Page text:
The Poway school district borrowed $105 million over 40 years by selling an unusual bond that will end up costing taxpayers nearly $1 billion before it is paid off.
Also catching attention was the state takeover, on Sept. 14, of the Inglewood Unified School District, which had asked the state for an emergency loan.
It was the ninth school district to request an emergency loan and state takeover since 1990, according to the California Department of Education.
FUSD would be facing a similar fate if it did not approve its capital appreciation bonds, district and county schools officials said.
When the FUSD worked out the details of its payback of bond anticipation notes it issued in 2009, it enabled the San Bernardino County Superintendent of School's office to approve the district's budgets for the current fiscal year and the next two years, said Christine McGrew, chief communications officer for the county schools.
That means that "they will meet their financial obligations for the current year and the next two years," McGrew said.
Statewide, school districts are scrambling to find alternative financing to finish construction projects started on bond sales years before.
"With falling property values, school districts find themselves unable to issue general obligation bonds to finish a project," said Ron Bennett, president and CEO of Sacramento-based School Services of California.
Additionally the state has left the schools with little financial support, he said.
"The state has dumped capital funding into the laps of school districts at a time when their operating budgets are in trouble," said Bennett, who runs a school business consulting service.
"That leaves schools scrambling for ways to finish projects," he said.
That's what happened at Fontana Unified in 2009. It needed more money to finish the construction of Jurupa Hills High School, Citrus High School and other properties, Alex Alvarez, the district's associate superintendent of business services, said.
Those projects were started with some of the $275 million bond issue authorized by the voters in 2006. But when it came time to sell more of those bonds - in 2009 - assessed property values had fallen too much for that to happen.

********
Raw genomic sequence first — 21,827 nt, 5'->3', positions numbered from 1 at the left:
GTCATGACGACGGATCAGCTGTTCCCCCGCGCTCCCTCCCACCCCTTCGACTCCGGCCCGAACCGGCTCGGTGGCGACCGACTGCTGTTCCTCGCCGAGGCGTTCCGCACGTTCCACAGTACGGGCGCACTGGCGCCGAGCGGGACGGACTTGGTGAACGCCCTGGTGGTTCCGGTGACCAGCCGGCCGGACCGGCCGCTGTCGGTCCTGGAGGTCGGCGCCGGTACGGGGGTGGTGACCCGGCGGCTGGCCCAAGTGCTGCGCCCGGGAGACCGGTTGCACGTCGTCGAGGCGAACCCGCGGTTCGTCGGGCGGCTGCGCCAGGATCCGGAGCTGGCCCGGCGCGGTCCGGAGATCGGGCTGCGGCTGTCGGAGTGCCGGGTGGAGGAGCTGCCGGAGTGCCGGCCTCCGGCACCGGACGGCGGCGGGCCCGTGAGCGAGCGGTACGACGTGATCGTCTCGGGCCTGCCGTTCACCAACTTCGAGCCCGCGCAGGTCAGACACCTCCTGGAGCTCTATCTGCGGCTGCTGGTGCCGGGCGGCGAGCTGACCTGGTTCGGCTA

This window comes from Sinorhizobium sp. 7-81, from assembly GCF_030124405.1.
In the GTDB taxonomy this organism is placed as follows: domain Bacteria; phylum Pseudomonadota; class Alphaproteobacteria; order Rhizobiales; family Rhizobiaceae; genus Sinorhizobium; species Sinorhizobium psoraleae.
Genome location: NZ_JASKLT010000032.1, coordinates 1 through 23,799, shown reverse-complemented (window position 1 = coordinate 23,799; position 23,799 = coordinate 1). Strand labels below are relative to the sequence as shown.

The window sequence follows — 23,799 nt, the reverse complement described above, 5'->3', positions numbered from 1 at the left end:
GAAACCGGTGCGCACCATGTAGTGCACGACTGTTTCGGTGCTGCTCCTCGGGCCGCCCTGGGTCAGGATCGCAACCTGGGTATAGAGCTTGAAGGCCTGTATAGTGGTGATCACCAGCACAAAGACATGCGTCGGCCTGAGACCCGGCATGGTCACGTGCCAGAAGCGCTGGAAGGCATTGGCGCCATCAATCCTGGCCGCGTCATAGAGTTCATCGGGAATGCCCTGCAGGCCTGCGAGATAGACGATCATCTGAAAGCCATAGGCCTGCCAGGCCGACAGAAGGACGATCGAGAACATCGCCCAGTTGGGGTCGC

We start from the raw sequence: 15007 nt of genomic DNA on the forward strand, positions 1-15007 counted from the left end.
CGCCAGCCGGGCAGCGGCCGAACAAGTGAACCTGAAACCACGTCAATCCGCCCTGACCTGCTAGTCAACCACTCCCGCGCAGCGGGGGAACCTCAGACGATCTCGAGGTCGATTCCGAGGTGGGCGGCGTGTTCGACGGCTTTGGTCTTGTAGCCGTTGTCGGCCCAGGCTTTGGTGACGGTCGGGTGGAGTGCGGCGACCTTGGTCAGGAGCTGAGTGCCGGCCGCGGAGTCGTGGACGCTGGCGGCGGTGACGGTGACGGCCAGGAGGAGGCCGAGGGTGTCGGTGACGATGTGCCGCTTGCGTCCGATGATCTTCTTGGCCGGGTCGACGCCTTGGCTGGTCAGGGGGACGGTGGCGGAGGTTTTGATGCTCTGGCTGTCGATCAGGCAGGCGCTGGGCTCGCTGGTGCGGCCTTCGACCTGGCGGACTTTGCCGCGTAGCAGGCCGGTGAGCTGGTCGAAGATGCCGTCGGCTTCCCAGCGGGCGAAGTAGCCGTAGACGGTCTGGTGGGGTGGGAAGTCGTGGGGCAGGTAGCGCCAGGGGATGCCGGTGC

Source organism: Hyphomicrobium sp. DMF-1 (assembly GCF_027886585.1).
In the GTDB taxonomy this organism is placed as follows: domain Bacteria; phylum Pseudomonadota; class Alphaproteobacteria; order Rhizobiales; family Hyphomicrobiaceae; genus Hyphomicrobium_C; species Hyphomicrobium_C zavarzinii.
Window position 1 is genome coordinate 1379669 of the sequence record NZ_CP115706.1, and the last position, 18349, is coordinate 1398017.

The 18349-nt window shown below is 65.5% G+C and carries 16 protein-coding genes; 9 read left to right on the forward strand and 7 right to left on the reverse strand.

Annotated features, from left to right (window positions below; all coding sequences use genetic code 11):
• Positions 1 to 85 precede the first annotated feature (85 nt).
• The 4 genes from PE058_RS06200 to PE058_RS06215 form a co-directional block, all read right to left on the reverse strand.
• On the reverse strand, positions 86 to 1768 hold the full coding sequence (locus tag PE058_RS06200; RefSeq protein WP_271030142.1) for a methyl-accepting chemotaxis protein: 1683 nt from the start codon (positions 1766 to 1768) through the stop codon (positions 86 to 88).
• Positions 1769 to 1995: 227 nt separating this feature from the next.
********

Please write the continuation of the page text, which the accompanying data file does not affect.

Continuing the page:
The district had already exceeded the $60 school bond limit per $100,000, due to the fall in real estate values.
As per Proposition 39, it works like this: if a home is worth $400,000, it can absorb $240 worth of bond debt payments annually. If the same house is worth $100,000, it can only carry $60 a school bond payment, Alvarez said.
"Every negative aspect of today's situation emanates from 2009," San Bernardino County Treasurer Larry Walker said.
Issuance of the short-term "bridge loan" instruments, the bond anticipation notes "was woefully mishandled."
The loan unrealistically assumed that property values would increase so that funds from the 2006 voter approved bond issue could be tapped.No thought was given to how the notes would be repayed in three years, he said.
Walker notes in his letter, that the major participants in the 2009 decision, including the former chief business officer, are now gone from the district.
But Frank Scialdone, a former Fontana mayor and police chief and longtime observer of the FUSD, said "the board did what it thought was the right thing with the information it had at the time. They were trying to finish schools that were in the middle of construction .... who would have thought the economy would take such a downturn."
Reach Jim via email, call him at 909-386-3855, or find him on Twitter @JSteinbergsRoad.